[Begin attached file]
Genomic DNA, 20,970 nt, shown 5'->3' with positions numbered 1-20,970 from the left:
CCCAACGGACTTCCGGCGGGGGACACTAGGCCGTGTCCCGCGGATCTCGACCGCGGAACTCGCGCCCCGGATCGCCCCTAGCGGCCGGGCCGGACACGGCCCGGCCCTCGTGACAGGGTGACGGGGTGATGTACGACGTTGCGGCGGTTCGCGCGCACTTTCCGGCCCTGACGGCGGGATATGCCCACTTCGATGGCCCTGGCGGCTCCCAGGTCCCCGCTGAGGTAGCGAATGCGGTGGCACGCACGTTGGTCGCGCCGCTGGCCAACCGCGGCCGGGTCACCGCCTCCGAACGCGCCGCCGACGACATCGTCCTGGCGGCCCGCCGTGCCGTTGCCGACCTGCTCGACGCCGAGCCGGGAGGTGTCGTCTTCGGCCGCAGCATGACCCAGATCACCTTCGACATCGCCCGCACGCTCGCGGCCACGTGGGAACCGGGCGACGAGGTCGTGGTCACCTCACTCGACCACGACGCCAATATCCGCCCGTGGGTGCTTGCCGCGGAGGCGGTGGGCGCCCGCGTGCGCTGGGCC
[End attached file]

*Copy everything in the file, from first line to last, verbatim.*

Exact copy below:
Genomic DNA, 20,970 nt, shown 5'->3' with positions numbered 1-20,970 from the left:
CCCAACGGACTTCCGGCGGGGGACACTAGGCCGTGTCCCGCGGATCTCGACCGCGGAACTCGCGCCCCGGATCGCCCCTAGCGGCCGGGCCGGACACGGCCCGGCCCTCGTGACAGGGTGACGGGGTGATGTACGACGTTGCGGCGGTTCGCGCGCACTTTCCGGCCCTGACGGCGGGATATGCCCACTTCGATGGCCCTGGCGGCTCCCAGGTCCCCGCTGAGGTAGCGAATGCGGTGGCACGCACGTTGGTCGCGCCGCTGGCCAACCGCGGCCGGGTCACCGCCTCCGAACGCGCCGCCGACGACATCGTCCTGGCGGCCCGCCGTGCCGTTGCCGACCTGCTCGACGCCGAGCCGGGAGGTGTCGTCTTCGGCCGCAGCATGACCCAGATCACCTTCGACATCGCCCGCACGCTCGCGGCCACGTGGGAACCGGGCGACGAGGTCGTGGTCACCTCACTCGACCACGACGCCAATATCCGCCCGTGGGTGCTTGCCGCGGAGGCGGTGGGCGCCCGCGTGCGCTGGGCC